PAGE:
December 8, 2011
Much has been said about David Cameron’s thinly veiled threat to veto Treaty change at 27 if he is unable to obtain satisfactory safeguards to protect UK financial services from overzealous EU regulation (as we have argued for), and also his determination to protect the single market from fragmentation. This is clearly a worry if the eurozone proceeds with closer integration and implements its own measures on issues such as financial regulation, labour markets, harmonisation of corporate tax base, and the introduction of a FTT at the eurozone level, as proposed by Merkel and Sarkozy in their recent letter to Council President van Rompuy.
However, amidst this Cameron vs Merkozy narrative, it is important to remember there are another 24 member states attending the summit, and they all have specific views on what they want to achieve, and crucially, how prepared they are to see a separate eurozone agreement. It is the stance adopted by these countries that will determine what, if anything, Cameron is able to bring back from Brussels.
While there is not much explicit support for Cameron’s position, the determination for Treaty change at 27 comes through strongly, suggesting that as we have argued, Cameron may have more leverage than widely acknowledged. Anyway, you can judge for yourselves:
Polish PM Donald Tusk criticised those trying to save their own money and further their own national interests at the expense of the community, arguing that this could “lead to the ruin of the European community… this is a devilish alternative”, adding that: “We can only protect our national interests by maintaining and strengthening a community of 27 countries”, although he acknowledged there was a “real threat” the summit could fail.
Finnish PM Jyrki Katainen said that: “It will be a very tough meeting I don’t know how long it will take. It is always better if you change the current treaty of 27 because it’s important to get a strong, united Europe and not to divide it. The situation seems to be quite tricky and now we all must be cooperative and ready for compromise. Hopefully we only have one common treaty for everybody.”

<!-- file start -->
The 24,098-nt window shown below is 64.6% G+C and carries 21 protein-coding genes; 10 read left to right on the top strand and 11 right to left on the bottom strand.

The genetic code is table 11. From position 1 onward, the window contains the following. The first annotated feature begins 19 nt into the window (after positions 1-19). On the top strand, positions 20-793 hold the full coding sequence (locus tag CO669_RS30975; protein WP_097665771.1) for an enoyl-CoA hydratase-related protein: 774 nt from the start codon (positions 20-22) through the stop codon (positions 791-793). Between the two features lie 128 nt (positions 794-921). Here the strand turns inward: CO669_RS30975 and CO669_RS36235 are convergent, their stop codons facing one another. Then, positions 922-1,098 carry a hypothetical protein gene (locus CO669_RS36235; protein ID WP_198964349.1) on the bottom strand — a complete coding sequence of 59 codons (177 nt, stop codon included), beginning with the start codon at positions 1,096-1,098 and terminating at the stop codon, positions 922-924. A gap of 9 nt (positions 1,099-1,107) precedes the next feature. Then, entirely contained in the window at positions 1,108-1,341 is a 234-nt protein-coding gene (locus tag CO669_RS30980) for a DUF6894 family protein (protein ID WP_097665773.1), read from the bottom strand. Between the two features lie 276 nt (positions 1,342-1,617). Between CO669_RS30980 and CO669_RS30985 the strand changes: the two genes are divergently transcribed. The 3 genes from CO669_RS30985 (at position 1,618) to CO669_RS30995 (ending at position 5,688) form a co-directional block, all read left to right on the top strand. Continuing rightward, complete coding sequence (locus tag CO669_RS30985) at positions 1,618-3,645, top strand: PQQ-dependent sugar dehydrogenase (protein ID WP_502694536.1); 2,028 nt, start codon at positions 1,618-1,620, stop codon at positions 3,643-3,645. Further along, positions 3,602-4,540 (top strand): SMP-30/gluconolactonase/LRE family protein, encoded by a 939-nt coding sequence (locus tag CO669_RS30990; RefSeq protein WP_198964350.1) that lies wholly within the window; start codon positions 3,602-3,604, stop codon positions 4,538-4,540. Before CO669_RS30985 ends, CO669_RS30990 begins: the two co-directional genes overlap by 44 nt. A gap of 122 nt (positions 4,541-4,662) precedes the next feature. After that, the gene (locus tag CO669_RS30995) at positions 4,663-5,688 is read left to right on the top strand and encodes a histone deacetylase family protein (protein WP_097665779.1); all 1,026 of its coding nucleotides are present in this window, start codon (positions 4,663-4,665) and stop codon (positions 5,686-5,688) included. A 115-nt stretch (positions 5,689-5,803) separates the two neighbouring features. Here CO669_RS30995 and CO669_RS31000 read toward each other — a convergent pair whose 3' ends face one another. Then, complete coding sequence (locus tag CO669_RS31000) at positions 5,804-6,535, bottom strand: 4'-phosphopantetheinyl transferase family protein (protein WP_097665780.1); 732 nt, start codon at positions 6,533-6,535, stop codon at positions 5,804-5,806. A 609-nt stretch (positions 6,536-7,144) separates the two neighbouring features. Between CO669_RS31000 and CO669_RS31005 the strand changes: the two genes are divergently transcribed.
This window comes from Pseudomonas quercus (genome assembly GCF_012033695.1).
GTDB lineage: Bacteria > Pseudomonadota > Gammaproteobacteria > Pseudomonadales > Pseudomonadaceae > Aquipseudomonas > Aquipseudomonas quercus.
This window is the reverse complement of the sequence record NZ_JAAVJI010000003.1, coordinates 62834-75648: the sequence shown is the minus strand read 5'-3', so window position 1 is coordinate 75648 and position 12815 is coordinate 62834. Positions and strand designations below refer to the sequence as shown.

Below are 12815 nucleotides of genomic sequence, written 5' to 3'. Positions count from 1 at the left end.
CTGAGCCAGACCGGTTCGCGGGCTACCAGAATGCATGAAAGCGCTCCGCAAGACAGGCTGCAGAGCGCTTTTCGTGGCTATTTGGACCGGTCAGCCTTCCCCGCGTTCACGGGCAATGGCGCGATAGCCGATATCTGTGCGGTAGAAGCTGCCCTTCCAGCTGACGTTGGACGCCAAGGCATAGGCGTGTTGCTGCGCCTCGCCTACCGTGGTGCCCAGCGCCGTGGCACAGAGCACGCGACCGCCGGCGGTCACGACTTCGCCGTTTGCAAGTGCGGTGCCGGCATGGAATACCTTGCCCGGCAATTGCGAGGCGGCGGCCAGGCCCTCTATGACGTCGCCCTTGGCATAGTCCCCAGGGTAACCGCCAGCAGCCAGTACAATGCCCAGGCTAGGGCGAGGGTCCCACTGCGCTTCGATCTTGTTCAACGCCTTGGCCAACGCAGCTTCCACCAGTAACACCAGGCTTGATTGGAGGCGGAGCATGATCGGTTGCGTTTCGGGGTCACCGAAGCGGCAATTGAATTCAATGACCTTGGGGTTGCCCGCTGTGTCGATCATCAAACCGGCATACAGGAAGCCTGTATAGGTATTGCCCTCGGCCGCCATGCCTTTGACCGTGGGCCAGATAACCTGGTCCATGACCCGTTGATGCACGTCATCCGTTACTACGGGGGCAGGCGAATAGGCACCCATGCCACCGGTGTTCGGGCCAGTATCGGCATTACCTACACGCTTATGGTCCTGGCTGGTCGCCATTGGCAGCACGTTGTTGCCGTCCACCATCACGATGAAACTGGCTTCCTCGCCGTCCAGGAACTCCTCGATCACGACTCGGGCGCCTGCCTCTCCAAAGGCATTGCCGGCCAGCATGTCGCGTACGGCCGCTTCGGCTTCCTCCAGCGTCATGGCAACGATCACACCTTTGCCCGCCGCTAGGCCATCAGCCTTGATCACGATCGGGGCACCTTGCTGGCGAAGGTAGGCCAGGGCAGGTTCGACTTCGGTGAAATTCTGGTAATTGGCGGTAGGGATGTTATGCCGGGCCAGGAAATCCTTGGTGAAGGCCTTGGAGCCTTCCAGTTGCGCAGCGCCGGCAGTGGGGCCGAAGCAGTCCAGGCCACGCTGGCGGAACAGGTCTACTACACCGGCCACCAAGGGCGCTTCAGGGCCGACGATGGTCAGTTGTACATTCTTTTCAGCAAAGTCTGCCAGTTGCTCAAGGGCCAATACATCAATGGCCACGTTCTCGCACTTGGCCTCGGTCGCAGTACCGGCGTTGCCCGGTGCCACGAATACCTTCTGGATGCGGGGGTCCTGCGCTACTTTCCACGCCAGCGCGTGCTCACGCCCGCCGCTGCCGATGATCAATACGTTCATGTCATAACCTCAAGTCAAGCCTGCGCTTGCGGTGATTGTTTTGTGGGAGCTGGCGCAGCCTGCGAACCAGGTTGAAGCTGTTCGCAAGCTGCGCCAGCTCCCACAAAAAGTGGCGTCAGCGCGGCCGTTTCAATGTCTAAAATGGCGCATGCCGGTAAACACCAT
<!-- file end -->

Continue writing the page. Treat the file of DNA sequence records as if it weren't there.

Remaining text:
Dutch PM Mark Rutte said that: “We also have to make sure that we keep the union of 27 together. It is not just a union of 17 euro countries. It is of great importance for a country such as the Netherlands, which is growth-orientated and believes in importance of jobs, that we keep countries such as the UK, Sweden and the Baltic countries and Poland in.”
Danish PM Helle Thorning-Schmidt said that “I come with a mandate to negotiate this, and we’re very open. We think that if the euro countries see treaty change as part of the solution, we are able to back that treaty change. What is most important right now is that we show a willingness to compromise and a willingness to find solutions in common, and then it is very important for all of us that we keep the 27 member states together. This is what has worked in other times of crisis for Europe, and that is what we will be working (for) now as well.”
Romanian PM Traian Basescu warned that: “Any decision in Brussels will affect the everyday lives of all Romanians [therefore] Romania can not accept a Europe with two categories of members”.
Hungarian PM Viktor Orban said that: “The question today is whether the current two-speed Europe will develop into a three or four-speed Europe… Hungary’s national interest is that the euro zone members should find a solution that does not strain the framework of the 27-member EU. This compromise is somewhere in the direction of Germany’s position, that’s where we’d like to get to by Friday afternoon”.
Austria’s Chancellor Werner Faymann is more pessimistic, saying that the basis for agreement on EU treaty change at 27 was not very good.
Martin Shultz MEP, leader of the Socialists and Democrats in the EP, said that: “If there is too much insistence on treaty change there is a danger of backroom deals and trade-offs, which we do not want to see. I want clarity and transparency. I understand those who refuse to engage in horse-trading with a non-euro country. But we cannot allow the division of Europe into a 17-10 structure. Maybe, we should think about a 26-1 solution.”
Separately but significantly, Spain’s incoming Prime Minister Mariano Rajoy (not yet allowed to attend EU summits, since his government will only enter office on 22 December), has allegedly urged outgoing Prime Minister José Luis Rodríguez Zapatero to demand that the QMV threshold on future euro bailouts via the European Stability Mechanism be raised to 90%, so that Spain can also have a veto.Open Europe blog team